Structural audit made mandatory for Greater Mumbai buildings

Written by Prachi Karnik Pradhan | Mumbai | Updated: Aug 13 2007, 05:50am hrs
Residents, builders and the construction lobby in Greater Mumbai would henceforth have to follow tough structural audit norms. Conducting a structural audit would not only be mandatory for the existing structures but binding on upcoming buildings from mid-August.

The Brihanmumbai Municipal Corporation would soon issue notices to all existing housing societies and buildings that are over 15 years old to carry out structural audit.

The move comes in the wake of the Maharashtra government's decision to promulgate an ordinance to make structural audit of buildings mandatory following the recent house collapse at Borivli that claimed 28 lives.

A BMC official said once notices were issued, buildings and housing societies would have to conduct a structural audit. However, "we expect societies and building residents to voluntarily approach us for conducting an audit," he added.

This apart, the official said owners of all buildings would be required to obtain structural stability certificates. Laws would be amended for this purpose. Development control rules would be changed to make pile foundation mandatory and to ensure that soil testing conforms to ISI norms.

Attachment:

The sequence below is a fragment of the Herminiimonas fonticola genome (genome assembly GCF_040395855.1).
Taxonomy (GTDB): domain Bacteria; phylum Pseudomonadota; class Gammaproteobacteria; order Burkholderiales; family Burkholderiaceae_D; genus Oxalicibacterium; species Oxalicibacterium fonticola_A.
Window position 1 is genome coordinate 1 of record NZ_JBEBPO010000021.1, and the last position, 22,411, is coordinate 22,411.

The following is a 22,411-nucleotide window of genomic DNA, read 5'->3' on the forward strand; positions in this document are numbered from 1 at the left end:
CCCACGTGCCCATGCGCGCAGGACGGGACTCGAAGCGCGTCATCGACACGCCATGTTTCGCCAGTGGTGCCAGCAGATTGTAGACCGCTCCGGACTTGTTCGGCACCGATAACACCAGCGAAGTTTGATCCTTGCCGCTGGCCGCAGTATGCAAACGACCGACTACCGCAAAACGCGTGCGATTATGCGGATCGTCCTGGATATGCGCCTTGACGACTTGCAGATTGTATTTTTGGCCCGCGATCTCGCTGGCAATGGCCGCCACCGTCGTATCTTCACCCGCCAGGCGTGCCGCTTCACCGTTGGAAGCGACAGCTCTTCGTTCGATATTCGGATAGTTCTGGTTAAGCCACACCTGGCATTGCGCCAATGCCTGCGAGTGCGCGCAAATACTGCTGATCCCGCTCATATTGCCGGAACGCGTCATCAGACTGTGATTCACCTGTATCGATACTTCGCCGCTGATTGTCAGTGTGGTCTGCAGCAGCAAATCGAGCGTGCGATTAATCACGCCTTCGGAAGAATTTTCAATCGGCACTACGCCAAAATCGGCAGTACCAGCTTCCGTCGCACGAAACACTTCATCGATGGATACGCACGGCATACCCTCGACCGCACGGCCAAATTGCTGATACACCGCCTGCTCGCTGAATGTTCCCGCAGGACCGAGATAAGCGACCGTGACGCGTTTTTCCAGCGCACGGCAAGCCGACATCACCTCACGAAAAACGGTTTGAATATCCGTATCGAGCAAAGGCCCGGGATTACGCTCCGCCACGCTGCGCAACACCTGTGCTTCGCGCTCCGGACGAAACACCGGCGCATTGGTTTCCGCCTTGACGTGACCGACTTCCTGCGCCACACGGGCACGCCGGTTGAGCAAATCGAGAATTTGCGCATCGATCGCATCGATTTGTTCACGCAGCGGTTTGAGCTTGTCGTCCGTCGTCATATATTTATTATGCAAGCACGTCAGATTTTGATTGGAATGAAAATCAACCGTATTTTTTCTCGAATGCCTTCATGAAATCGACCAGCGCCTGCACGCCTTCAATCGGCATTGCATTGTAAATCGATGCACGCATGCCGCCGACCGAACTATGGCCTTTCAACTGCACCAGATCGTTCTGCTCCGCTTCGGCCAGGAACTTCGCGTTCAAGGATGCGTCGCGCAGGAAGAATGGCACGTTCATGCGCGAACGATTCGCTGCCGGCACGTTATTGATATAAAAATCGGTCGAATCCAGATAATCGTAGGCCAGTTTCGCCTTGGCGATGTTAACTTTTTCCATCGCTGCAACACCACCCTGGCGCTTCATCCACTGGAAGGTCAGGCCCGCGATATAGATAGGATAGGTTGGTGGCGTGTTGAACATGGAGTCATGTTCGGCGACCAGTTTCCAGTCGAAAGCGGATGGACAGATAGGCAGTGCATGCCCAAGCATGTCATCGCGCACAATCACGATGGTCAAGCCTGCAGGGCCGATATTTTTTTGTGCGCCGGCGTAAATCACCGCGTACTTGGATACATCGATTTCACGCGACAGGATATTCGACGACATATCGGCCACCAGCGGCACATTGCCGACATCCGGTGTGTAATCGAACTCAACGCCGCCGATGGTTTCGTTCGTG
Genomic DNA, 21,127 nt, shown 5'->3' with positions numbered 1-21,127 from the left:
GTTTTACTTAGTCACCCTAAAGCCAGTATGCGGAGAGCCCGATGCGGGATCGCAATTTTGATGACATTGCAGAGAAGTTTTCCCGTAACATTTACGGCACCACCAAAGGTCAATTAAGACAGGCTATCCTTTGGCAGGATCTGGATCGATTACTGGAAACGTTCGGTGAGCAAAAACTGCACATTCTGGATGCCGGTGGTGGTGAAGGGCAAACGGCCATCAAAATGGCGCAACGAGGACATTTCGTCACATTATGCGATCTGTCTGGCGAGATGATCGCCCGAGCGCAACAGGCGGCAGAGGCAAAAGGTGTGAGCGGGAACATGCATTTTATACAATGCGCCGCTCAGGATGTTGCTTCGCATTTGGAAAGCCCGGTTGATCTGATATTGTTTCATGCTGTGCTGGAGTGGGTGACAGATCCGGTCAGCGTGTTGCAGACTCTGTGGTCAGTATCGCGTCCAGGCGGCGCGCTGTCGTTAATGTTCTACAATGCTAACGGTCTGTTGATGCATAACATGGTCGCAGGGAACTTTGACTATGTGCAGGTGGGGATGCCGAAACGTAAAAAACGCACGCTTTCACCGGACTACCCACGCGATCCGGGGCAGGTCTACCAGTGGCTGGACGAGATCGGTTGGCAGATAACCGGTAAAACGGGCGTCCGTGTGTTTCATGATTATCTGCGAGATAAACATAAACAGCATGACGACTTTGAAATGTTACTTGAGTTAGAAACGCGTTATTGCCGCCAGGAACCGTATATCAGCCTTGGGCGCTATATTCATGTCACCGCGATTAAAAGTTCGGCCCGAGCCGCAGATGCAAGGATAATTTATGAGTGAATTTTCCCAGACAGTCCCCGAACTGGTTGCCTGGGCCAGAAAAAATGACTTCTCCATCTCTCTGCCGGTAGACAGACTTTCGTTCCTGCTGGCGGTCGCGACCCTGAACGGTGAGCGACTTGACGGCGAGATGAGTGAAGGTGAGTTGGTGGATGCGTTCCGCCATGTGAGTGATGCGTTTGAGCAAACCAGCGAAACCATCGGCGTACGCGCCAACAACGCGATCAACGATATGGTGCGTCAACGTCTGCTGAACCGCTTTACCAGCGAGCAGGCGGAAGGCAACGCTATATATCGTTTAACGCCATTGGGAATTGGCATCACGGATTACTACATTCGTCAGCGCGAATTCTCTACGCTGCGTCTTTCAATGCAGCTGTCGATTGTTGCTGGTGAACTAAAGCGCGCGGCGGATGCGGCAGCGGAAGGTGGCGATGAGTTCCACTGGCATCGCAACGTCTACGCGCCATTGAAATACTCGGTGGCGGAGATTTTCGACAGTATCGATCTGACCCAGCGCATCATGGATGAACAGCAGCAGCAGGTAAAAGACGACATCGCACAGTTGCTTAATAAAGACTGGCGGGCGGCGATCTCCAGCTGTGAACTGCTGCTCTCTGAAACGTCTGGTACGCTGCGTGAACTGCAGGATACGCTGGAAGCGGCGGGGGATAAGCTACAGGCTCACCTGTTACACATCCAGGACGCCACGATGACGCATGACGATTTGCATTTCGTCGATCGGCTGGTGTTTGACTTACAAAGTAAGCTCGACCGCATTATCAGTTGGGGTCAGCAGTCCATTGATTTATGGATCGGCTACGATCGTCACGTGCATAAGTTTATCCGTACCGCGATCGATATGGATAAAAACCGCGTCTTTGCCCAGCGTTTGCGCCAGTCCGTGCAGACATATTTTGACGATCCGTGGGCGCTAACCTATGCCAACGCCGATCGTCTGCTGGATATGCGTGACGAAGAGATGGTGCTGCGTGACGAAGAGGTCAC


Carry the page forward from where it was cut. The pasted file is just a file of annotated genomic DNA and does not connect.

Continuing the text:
Ashok Shintre, BMC chief engineer, building proposals and development plan, said during a recent joint survey by BMC and the Indian Institute of Technology (IIT), Powai, 234 buildings were identified as dilapidated and dangerous. Of these, 89 were within the island city and remaining 145 in suburban Mumbai.

Shaken by recent incidents of building collapse in Greater Mumbai, industry sources feel mandatory auditing of buildings would ensure that the life of buildings is enhanced. They say such audits should be made mandatory annually or at least once in two years.

Nitin Doshi, a structural engineer, says in most cases of building collapse, the residents are to blame. He says stringent guidelines by the building proposal department are necessary. In addition, there has to be a mechanism wherein any structural repair or alteration should be approved by structural engineers appointed by the civic body. Harshan Gokani, another structural engineer says, "People do not mind spending lakhs on marble flooring and changing the interiors in their homes, but become stingy while spending Rs 500-Rs 1,000 for an audit."

Jairaj Phatak, civic commissioner, said it was practically impossible for the civic machinery to check the health of over four lakh buildings across Greater Mumbai.